Birth of the ALTRverse
ALTR’s origin story, like that of a lot of companies, starts with pain. In the early 2010s a group of engineers working at a technology company in the options trading space found themselves contending with problems that had no solutions.
They held data that could very easily and quickly be used for personal financial gain by a thief, and they had no tamperproof records of who was accessing it. They had no way to control that access in real time. And worst of all, they had no feasible way to protect data from those who would log straight into their required co-located servers to steal it – while still keeping the data functional for the business.
The reason why these solutions didn’t exist was not because no one had thought of them. At the time, database access monitoring appliances and encryption devices with sophisticated key management were available.
The problem was that the world had changed.
Like Jeff Bridges’ character Flynn in the classic movie TRON, who has his body digitized and finds himself inside of a computer – the world of connected computing had started to detach from its physical roots. Virtualization meant that a computing workload might exist on any device, and the onset of cloud computing and massive proliferation of mobile devices meant that it might not be on a device that was identifiable.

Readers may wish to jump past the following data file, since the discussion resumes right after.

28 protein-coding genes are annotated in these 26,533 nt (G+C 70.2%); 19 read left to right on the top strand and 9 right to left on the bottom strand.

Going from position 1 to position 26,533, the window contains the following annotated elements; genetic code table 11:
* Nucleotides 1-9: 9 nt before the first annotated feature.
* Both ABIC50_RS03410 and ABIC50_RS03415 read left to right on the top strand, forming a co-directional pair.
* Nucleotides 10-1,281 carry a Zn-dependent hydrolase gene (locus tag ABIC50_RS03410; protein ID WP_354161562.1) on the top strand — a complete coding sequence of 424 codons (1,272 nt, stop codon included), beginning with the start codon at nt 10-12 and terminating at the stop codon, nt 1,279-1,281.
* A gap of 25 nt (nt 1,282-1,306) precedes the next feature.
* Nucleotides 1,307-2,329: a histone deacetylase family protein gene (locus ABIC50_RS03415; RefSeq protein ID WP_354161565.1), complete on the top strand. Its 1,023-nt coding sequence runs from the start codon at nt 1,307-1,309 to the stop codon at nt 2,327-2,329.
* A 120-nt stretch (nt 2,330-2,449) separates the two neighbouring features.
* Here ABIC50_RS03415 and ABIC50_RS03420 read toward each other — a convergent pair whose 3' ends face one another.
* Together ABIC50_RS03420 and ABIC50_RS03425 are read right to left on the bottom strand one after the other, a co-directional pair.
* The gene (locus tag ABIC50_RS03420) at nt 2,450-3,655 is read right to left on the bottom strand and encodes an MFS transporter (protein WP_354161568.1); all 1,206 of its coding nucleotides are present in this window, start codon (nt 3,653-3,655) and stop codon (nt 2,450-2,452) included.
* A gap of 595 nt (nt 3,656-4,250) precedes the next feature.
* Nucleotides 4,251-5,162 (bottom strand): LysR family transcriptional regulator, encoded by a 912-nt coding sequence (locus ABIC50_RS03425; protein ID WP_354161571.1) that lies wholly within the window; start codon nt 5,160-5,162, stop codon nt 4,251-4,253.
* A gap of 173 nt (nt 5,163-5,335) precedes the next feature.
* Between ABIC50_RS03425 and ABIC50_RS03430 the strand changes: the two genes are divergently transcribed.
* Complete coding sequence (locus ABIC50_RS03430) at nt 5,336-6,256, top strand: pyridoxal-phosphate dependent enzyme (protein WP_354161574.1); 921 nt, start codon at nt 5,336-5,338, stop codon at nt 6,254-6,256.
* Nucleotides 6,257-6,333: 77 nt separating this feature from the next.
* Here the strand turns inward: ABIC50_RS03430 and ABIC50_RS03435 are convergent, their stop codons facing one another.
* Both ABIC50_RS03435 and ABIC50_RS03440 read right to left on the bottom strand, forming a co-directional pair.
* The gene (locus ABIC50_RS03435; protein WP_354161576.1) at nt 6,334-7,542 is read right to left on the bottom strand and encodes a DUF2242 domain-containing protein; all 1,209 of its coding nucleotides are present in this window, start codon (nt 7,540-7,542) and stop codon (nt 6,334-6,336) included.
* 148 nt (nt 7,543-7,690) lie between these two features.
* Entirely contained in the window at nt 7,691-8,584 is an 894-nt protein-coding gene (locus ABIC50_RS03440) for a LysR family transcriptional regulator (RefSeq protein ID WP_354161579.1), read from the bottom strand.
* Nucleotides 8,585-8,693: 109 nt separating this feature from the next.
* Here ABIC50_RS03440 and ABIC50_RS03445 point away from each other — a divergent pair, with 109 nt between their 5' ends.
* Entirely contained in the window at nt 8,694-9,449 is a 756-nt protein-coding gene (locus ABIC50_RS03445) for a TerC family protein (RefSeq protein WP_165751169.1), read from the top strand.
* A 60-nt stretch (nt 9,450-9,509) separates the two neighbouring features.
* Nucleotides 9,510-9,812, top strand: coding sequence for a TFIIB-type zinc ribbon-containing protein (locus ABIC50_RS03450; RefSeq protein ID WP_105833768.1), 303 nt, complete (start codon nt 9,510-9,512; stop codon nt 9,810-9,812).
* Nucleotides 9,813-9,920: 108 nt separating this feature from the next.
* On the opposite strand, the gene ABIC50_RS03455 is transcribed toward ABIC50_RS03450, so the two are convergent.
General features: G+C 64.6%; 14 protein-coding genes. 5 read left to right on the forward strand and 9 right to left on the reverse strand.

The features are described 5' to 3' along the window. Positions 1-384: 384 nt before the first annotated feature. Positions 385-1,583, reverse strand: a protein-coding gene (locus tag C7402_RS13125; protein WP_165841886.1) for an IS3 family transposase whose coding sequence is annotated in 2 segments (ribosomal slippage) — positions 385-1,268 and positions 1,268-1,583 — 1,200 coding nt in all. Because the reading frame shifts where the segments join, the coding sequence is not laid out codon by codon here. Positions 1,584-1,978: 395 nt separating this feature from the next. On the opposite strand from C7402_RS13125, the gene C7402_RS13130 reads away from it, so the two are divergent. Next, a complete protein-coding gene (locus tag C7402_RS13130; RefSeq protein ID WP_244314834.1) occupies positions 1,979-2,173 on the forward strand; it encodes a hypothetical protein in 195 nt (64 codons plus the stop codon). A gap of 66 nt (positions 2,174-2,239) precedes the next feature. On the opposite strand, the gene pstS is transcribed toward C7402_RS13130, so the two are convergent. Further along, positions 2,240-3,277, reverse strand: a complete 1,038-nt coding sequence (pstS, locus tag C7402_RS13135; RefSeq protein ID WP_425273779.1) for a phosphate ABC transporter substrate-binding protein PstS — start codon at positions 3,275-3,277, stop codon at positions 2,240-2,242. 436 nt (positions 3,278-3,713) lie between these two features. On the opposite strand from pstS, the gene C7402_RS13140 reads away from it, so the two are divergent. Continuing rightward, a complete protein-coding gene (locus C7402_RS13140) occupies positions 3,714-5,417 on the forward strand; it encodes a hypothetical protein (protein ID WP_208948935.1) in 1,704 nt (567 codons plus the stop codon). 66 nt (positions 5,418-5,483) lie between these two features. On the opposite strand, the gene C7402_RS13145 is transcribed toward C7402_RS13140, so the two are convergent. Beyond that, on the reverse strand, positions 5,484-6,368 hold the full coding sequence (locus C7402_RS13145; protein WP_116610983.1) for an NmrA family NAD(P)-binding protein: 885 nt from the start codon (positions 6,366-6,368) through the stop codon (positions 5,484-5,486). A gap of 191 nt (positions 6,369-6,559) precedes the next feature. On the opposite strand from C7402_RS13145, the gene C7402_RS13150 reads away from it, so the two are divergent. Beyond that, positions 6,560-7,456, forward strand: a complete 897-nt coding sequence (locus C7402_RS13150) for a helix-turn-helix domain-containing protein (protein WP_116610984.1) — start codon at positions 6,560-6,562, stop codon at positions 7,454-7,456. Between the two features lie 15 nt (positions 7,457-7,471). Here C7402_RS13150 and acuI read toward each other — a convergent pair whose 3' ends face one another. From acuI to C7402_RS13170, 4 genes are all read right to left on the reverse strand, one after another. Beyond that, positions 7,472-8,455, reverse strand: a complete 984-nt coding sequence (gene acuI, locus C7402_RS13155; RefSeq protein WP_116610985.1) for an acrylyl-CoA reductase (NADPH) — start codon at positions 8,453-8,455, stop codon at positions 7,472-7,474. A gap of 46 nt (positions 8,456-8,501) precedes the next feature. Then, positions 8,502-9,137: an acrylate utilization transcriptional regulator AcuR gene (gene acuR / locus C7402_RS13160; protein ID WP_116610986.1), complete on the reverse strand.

A security model built on a solid physical network topology with endpoints, routers, switches, and servers, was melting away – and with it the first generation of security solutions that were built for that universe.
Taking its place, a logical model. Identities that could be in a café in Turkey or at home in Austin, or hurtling across the sky at hundreds of miles per hour (as the humble author of this post is, right now), accessing workloads and data that also might be anywhere – inside of an “availability zone” instead of on a known server.
This new universe has come very quickly and brought new threats with it, and created a crack between itself and the old one that is literally leaking data. This is because many are trying to fight the new threats with the old tools, looking for the power plug to pull from the wall or the hard drive to wipe when there just isn’t one.
Jeff Bridges didn’t beat the evil Master Control Program by rejecting how his world had suddenly and completely changed. He went with the flow, man, and beat it at its own game.
ALTR’s products are designed for this new world, but this blog isn’t about them. We have a whole website dedicated to that. It’s about exploring the corners of this new universe, highlighting the best ideas from those around the computing and security worlds, and adding our own voice to the conversation. We hope you’ll follow along.